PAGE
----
Welcome to Stylist’s Sleep Diaries, where we’re taking a deep-dive into one of the most important (and elusive) factors in our day-to-day lives: sleep. To help us understand more about it, we’re inviting women to track their bedtime routines over a five-day period – and presenting these diaries to sleep expert Dr Nerina Ramlakhan for analysis.
In this week’s Sleep Diaries, a 32-year-old journalist wonders how she can enjoy more restorative, deep sleep at night.
A little about me:
Number of hours sleep you get each night: in bed for 8 hours, but usually asleep for 6-7 hours
Number of hours sleep you wish you got each night: 8 hours
Do you measure your sleep in some way (e.g. using your phone or wearable): yes, I have a WHOOP
How much water do you drink on average per day: 3-4 litres
How much exercise do you do on average per week: I do 10,000 steps every day, and work out 5 or 6 days a week
Since moving house a couple of weeks ago, I’ve fallen into a really bad habit of falling asleep on the sofa every night while watching the TV (usually between 8pm and 9:30pm), and then struggling to get to sleep when I actually go to bed.
Tonight is no different – I wake up in front of the TV thinking I’m actually in bed, and then once I’m in bed, I can’t drift off for ages. I also get up around 4am to go to the toilet.
I’m normally an early-morning exerciser, but today I go to the gym at lunchtime and spend the afternoon feeling really energised as a result.
At 6:30pm, I have a two-hour Portugese class, which is so tricky I swear I can feel the new neuron pathways being burned through my brain. By the time it ends, I feel like I’ve run a marathon, and after a late dinner and rest in front of the TV (we watch Inside Dubai: The Playground Of The Rich) I decide to get ready to bed.
I’m in bed by 11pm and out like a light, until my kitten starts pawing my face at 4:30am.
I stay in bed way past my alarm, and don’t get up until after 7am. When I do get up, however, I feel way more refreshed than usual – I wonder if I need to sleep in more?
After work I run to pilates and back, and feel really ready for bed when 10pm comes around. I fall asleep easily, and even my boyfriend coming back from the pub late doesn’t really disturb me.
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However, come 4am, I wake up in a cold sweat thinking about work – at that time of the morning, I find it hard to do anything about my stresses except brood on them.
Today I get up at 5:45am (after about an hour of dozing and checking my watch), and cycle to a spin class.
At this point I’m exhausted and also super-wired (that’s stress for you!). Come lunchtime I cycle back home and am thankful that my social plans have been cancelled this evening.
However, when its time to go to bed I’m still feeling on edge, so it takes a bit of time to fall asleep.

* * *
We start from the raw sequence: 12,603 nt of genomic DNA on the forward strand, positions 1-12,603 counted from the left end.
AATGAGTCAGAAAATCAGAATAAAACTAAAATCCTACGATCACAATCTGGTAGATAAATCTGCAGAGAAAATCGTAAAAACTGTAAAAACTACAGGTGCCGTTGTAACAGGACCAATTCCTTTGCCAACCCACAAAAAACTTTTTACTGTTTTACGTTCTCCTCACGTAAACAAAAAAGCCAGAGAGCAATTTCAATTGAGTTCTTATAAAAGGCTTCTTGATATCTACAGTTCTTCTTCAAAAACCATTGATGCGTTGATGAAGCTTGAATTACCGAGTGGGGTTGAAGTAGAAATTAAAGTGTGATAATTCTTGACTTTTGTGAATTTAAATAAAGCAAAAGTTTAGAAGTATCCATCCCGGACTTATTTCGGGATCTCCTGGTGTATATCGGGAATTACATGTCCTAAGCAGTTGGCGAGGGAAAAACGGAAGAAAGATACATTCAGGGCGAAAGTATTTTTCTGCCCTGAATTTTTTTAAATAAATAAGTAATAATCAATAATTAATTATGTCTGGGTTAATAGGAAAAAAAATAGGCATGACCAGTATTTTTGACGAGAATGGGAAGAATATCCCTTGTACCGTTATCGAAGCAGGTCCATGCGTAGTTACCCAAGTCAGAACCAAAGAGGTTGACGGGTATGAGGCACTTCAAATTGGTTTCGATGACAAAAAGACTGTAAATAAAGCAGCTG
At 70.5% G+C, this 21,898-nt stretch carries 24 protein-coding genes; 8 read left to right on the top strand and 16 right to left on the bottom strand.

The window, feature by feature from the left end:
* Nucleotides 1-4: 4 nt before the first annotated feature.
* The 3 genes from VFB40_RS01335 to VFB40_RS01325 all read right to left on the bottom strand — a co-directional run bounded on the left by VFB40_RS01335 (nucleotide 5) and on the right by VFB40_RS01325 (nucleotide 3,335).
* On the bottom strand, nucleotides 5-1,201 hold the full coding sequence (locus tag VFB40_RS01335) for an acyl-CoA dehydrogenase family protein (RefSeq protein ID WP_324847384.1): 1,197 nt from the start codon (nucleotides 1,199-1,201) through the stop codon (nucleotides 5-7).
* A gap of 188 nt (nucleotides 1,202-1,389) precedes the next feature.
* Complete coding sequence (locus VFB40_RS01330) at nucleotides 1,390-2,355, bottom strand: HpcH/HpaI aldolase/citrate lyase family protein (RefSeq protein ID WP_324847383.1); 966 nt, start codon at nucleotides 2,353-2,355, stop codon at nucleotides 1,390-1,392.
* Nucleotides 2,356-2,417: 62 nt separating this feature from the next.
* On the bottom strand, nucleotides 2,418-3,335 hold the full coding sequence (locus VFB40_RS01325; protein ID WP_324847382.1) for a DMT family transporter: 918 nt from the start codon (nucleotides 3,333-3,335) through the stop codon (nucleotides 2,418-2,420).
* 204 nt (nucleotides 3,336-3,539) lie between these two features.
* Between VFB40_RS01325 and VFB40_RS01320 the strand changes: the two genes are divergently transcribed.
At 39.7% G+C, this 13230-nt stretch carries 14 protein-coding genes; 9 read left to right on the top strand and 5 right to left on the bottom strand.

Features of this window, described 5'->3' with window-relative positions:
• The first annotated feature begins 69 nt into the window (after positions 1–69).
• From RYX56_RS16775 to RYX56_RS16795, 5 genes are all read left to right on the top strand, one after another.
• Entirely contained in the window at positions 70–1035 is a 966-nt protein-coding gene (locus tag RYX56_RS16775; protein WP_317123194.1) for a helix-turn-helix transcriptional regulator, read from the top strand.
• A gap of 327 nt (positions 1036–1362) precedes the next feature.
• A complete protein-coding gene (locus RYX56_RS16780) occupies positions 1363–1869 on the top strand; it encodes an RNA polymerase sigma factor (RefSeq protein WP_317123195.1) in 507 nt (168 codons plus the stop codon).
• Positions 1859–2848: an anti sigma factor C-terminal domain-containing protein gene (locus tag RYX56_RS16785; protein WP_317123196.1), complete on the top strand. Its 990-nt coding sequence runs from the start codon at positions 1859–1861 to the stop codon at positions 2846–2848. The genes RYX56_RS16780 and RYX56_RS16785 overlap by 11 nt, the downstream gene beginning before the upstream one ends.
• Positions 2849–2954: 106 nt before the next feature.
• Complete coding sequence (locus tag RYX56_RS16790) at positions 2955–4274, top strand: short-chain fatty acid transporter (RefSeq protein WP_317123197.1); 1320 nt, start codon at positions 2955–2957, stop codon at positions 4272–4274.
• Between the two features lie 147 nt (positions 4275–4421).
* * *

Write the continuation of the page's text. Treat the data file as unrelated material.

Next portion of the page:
It’s Friday, and I end the week with another early morning class in town – this time, it’s hot pilates. By the time the session is over its turned into a glorious morning outside, and I’m feeling really calm as I walk back to my flat to start work.
After I sign off for the evening, a friend comes over for dinner, bringing within them a load of catnip-infused toys for my new kitten. They drive him crazy, and for the first time since he came to live with us, he sleeps soundly by my side from 11pm to 6am.
It’s the best night sleep I’ve had since Christmas.
So, what does it all mean? A sleep expert offers her thoughts
Dr Nerina Ramlakhan, sleep expert and professional physiologist, says: “Falling asleep in front of the TV is a no-no!Often people do this and then get up to go to bed and can’t sleep. The trick is to watch TV and spot when you’re starting to feel relaxed – this is when you need to start preparing for bed and ideally, this would be around 9.30pm with lights out at around 10pm at least a few nights a week (check out my 5 non-negotiables).
There’s no doubt about it, you need more sleep; your life – and mind – seem to run at high speed so more time is needed to unwind and decompress so you can sleep deeply and restoratively. Your exercise routine is admirable, but she could benefit from substituting with some relaxing forms of exercise too – maybe Yin yoga instead of hot pilates?”
Dr Nerina continues: “Ironically, the more we build rest and recovery into our waking hours, the better and deeper we actually sleep. She actually uses the words ‘super-wired’ and she’s spot on.
“Finally, it’s totally normal to get up during the night to go to the loo – it’s even normal to go more than once. The key is to not check the time when you wake up and then use deep breathing and focusing on resting to ease back into sleep.”
If you would like to take part in Stylist’s Sleep Diaries, please email us at [email protected] with your name, age and any sleep problems you’re dealing with, using ‘SLEEP DIARIES’ as the subject. We look forward to hearing from you.
Lead image design: Ami O’Callaghan
Other images: Getty/Dr Nerina Ramlakhan
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